The longer the period over which you spread your repayments, the lower the monthly cost... but the higher the overall interest paid.
When you compare credit cards, the APR is advertised as either a 'typical' or 'representative APR'.
Representative or typical APR refers to the rate that at least 51% of those accepted for that product will get.
Up to 49% of the remaining applicants may be charged a higher APR. This can understandably be a bit confusing, given you do not know if this is the APR you will actually receive. It means most people will receive this, but not all.
The typical APR is a guide to the amount of interest most people are likely to be charged. However, it may be higher depending on your personal financial circumstances and your credit rating.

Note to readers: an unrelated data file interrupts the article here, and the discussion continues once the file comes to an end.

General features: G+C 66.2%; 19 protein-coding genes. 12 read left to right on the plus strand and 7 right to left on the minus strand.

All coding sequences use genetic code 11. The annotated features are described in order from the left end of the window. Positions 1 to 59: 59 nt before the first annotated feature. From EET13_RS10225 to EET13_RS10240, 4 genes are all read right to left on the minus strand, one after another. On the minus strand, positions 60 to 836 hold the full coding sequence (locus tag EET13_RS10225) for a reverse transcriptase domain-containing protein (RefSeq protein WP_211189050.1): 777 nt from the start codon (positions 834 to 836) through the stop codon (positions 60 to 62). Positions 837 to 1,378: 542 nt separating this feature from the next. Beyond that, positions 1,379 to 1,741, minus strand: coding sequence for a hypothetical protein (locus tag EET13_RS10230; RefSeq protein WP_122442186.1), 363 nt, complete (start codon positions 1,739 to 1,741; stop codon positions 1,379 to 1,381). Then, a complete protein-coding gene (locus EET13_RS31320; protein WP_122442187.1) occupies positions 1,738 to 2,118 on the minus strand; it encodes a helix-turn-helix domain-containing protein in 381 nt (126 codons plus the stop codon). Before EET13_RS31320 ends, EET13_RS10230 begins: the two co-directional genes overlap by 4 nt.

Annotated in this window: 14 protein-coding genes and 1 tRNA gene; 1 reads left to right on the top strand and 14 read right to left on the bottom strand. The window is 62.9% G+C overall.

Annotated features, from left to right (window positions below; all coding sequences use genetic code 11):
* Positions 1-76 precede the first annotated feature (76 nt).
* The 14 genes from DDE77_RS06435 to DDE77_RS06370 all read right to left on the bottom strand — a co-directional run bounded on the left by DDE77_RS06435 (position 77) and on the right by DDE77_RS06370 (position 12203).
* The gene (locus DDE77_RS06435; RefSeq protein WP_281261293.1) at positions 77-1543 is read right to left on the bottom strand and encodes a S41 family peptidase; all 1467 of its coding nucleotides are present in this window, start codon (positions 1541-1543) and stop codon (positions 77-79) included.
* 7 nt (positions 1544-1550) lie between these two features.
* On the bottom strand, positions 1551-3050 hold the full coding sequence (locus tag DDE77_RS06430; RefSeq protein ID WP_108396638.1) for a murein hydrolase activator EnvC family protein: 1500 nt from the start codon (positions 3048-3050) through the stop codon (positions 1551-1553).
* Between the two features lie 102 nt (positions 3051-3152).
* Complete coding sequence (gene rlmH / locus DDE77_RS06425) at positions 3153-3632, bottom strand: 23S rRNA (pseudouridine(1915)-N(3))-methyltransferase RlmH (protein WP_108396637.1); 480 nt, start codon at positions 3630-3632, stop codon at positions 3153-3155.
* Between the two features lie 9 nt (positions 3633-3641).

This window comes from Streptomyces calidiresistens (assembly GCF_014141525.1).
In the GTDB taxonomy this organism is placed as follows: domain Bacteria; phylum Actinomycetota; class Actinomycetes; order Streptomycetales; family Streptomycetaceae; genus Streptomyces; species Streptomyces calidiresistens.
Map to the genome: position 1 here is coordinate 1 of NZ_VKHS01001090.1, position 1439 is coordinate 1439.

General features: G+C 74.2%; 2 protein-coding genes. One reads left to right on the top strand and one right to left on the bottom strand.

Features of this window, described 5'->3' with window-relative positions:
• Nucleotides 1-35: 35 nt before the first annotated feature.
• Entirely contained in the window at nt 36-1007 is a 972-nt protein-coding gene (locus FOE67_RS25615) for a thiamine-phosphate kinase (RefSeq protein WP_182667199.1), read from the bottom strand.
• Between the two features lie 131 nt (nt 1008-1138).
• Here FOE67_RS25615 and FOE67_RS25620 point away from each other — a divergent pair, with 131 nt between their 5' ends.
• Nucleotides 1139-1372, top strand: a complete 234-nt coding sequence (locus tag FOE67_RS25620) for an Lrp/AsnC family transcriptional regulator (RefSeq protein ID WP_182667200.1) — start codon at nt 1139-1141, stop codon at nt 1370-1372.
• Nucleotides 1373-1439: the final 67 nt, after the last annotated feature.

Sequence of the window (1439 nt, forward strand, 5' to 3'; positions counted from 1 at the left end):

Find out more about how your personal credit rating or credit score affects the interest rate you will be charged with our guide to credit scoring.
To get the best APR rate, you will need to have a good credit score.
Despite the advertised APR, you will not know the exact APR rate you'll get until you apply and are told you are successful in your application.
The better your credit score, the lower risk you present to a lender that you will default and not pay back the money you have borrowed. So lenders charge higher APR rates to customers that they consider higher risk.
Every time you apply for credit, the loan provider performs a hard credit check. This leaves a mark on your credit file. Lots of applications can make you look desperate for credit. It is unwise to apply for too many credit products at the same time.
In order to get the representative APR, you may have to meet certain conditions and credit score criteria. To see what you could get based on your circumstances, always read the small print first.